4. Jeff:

    Practical advice as usual.

    We continual to look at a mix: a couple of 20-something apartment buildings on one end and a few converted Second Empire and Victorian buildings on the other end. The older-buildings, once having undergone a modernization, are as, or nearly as, functional as our newer properties, but with a little more style.

    Unfortunately, newer does not always mean better functionality. We have also found that many of the newer {stick-built} buildings are closer to functional obsolescence at 30 than a rejuvenated Second Empire building at 140.

    • Jeff Brown

      Your point is spot on, Roy, and couldn’t agree with ya more. I’ve learned from experience that design and construction quality is not just important, but the difference between success and failure for any particular building. Here in San Diego we have have bunches of those ancient, but proudly and totally restored income properties. As you noted, they do perform better than many of their younger, cheaply built counterparts.

      However, two things to beware. First, a fully restored 80 year old property with gorgeous architecture is still anathema to tenants who insist on kitchens with a dishwasher. Or not having to walk through one bedroom to get to another. Or bedrooms so tiny that would cramp even a child’s style. :)

      Some of the lovingly restored homes and 2-4 units properties in San Diego located in the general Balboa Park area are, as you said, proud reminders of what used to be.

  5. Jeff,

    You have incredible insight & experience that we’re fortunate enough to be the recipient of here on BP. Although I’ve never invested in the hood (which BTW cash flow’s the most but to your point will incur a huge future cost) I could only really afford similar properties to what your article describes, and you are correct in saying that my maintenance costs have gone up while my deductions have started to dwindle. I have been fortunate enough to learn the lesson you described at an early age of 42, when I first retired due to an injury. I have since started other ventures and have been blessed to have taken some of my cash flow off the table and invested in some other cash flowing vehicles and asset classes, but my thinking has shifted to your way of thinking today, by moving into higher quality RE with lower levels of future maintenance and deferred obsolescence, via 1031 Exchange and otherwise. Thanks for the validation and inspiration to focus on making this happen with my own future retirement portfolio.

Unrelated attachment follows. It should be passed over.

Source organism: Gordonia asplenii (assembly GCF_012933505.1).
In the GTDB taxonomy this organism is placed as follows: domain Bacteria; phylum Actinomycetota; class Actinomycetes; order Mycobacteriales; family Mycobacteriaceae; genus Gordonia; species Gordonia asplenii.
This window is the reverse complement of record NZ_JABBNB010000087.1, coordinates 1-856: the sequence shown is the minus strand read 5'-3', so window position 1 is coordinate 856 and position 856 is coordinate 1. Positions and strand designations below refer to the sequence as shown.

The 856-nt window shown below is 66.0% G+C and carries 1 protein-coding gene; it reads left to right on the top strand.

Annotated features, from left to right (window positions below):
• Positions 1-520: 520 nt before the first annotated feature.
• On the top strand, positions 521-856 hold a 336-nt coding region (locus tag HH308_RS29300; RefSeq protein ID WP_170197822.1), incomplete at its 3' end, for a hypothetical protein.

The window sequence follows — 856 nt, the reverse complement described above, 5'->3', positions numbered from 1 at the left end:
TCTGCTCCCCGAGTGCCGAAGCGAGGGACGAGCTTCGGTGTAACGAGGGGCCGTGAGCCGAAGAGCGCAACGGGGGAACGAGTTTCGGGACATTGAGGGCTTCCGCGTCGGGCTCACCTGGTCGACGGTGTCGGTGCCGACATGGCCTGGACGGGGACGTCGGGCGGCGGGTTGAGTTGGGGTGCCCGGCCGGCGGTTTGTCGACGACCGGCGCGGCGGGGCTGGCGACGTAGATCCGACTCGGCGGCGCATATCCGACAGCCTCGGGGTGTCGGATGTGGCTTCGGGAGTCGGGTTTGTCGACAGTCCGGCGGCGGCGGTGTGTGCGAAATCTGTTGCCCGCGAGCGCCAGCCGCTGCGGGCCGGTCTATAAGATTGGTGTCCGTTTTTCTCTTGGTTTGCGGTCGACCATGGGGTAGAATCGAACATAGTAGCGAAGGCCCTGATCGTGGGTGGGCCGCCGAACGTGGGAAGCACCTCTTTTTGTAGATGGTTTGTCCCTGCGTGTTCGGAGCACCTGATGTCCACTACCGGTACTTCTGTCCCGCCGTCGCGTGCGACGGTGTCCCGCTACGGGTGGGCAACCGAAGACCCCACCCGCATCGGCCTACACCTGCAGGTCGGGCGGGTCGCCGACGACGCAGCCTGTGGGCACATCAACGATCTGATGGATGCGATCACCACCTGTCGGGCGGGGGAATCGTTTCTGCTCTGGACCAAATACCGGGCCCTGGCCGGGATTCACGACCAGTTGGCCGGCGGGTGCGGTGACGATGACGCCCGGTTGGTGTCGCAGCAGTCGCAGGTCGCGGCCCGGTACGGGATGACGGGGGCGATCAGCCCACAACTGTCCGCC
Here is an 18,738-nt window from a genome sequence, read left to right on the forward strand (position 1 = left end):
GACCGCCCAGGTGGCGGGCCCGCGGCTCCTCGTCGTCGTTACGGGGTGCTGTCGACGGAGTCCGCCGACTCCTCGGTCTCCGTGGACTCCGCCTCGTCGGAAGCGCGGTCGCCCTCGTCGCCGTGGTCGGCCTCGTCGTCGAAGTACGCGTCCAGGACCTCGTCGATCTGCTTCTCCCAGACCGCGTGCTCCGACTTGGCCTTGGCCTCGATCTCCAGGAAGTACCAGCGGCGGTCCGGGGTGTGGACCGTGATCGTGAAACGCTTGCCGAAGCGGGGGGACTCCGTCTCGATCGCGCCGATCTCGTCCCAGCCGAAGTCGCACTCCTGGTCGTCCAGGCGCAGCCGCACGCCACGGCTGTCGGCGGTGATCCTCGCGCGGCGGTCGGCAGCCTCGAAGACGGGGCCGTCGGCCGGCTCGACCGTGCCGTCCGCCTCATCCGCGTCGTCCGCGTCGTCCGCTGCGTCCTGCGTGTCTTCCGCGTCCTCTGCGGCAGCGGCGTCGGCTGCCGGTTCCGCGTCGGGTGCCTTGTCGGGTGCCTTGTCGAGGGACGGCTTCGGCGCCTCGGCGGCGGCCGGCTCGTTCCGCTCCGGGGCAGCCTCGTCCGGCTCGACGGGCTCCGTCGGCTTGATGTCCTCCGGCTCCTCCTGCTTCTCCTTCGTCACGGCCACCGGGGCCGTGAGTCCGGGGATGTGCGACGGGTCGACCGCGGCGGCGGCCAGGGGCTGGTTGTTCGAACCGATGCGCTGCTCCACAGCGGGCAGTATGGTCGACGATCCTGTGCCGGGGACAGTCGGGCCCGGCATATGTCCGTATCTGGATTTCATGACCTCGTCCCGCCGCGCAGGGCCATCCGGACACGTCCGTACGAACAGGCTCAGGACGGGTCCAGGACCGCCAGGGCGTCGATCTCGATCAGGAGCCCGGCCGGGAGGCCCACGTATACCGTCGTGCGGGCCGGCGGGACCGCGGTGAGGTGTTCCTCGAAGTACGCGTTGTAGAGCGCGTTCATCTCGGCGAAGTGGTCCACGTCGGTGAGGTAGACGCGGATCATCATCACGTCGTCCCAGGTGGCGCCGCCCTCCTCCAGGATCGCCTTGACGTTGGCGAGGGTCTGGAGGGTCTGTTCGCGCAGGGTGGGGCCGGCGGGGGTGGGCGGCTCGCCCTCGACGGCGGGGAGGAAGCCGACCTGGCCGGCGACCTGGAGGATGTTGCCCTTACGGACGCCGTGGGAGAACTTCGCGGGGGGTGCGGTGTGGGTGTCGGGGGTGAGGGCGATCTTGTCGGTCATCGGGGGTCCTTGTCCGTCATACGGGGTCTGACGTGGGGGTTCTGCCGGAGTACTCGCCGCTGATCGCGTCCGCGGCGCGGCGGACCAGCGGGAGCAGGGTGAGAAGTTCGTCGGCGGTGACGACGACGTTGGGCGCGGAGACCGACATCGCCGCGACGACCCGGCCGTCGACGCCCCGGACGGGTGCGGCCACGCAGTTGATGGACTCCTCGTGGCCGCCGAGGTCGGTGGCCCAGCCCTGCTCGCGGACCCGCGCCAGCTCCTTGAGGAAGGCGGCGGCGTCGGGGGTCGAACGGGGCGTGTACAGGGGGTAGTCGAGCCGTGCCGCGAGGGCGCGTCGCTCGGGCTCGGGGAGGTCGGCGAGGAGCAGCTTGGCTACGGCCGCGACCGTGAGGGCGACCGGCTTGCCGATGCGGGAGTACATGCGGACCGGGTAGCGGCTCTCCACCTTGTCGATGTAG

Best,
    Dave Van Horn

  6. Jeff,
    I always enjoy your articles. Your long term view of investing is often in contrast to the way most of us look at it, and that’s a good thing. Thanks for sharing hour knowledge.

  7. Brant Richardson on

    I thought you were going to let us in on a great opportunity in Australia! Good article, the cash flow of those lower quality properties is so seductive its hard to resist. We need constant reminders not to go there.

  8. Loved it Jeff. Why are you looking over my shoulder because that’s exactly what I am doing “cash flow”. I really appreciate you pointing out the aging aspects of properties but I am planning to do it for a while until I have enough income in class B area because of my limited resources. It is blogs like yours that I am part of BP community. Thank you.

  9. Jeff,

    Awesome post, thank you! Agreed on all counts. If I were to summarize for myself – these are not the types of properties you want to hold forever.

    Curious about one point you mentioned briefly –

    If they executed a tax deferred exchange (Sec. 1031 of the IRC), they’d almost ensure themselves of significantly lower cash flow at the time they most need it.

    Could you maybe expand on this a little bit? Is there something inherent to the 1031 that causes cash flow to decrease when trading up? Or is it simply the fact that trading “up” either means buying a newer property with less NOI for the same capital / or taking out financing for a bigger property?

    Regards
    Dmitri